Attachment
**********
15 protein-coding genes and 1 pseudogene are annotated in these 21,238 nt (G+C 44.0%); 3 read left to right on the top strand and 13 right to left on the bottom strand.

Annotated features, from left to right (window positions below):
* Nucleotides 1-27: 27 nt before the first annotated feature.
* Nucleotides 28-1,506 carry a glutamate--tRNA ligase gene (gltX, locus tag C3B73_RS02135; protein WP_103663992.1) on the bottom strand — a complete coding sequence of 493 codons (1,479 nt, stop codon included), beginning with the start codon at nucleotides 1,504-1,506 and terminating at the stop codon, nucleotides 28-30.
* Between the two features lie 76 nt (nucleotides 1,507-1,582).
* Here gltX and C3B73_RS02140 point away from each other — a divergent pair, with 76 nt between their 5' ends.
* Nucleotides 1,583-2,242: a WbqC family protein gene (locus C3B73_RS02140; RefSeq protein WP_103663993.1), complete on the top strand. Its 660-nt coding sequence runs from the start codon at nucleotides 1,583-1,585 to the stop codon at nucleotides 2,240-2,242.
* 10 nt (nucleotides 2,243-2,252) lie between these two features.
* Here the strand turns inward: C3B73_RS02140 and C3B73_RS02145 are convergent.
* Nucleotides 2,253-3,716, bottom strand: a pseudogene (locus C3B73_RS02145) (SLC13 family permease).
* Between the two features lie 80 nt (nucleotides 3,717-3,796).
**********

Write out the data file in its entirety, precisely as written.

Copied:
15 protein-coding genes and 1 pseudogene are annotated in these 21,238 nt (G+C 44.0%); 3 read left to right on the top strand and 13 right to left on the bottom strand.

Annotated features, from left to right (window positions below):
* Nucleotides 1-27: 27 nt before the first annotated feature.
* Nucleotides 28-1,506 carry a glutamate--tRNA ligase gene (gltX, locus tag C3B73_RS02135; protein WP_103663992.1) on the bottom strand — a complete coding sequence of 493 codons (1,479 nt, stop codon included), beginning with the start codon at nucleotides 1,504-1,506 and terminating at the stop codon, nucleotides 28-30.
* Between the two features lie 76 nt (nucleotides 1,507-1,582).
* Here gltX and C3B73_RS02140 point away from each other — a divergent pair, with 76 nt between their 5' ends.
* Nucleotides 1,583-2,242: a WbqC family protein gene (locus C3B73_RS02140; RefSeq protein WP_103663993.1), complete on the top strand. Its 660-nt coding sequence runs from the start codon at nucleotides 1,583-1,585 to the stop codon at nucleotides 2,240-2,242.
* 10 nt (nucleotides 2,243-2,252) lie between these two features.
* Here the strand turns inward: C3B73_RS02140 and C3B73_RS02145 are convergent.
* Nucleotides 2,253-3,716, bottom strand: a pseudogene (locus C3B73_RS02145) (SLC13 family permease).
* Between the two features lie 80 nt (nucleotides 3,717-3,796).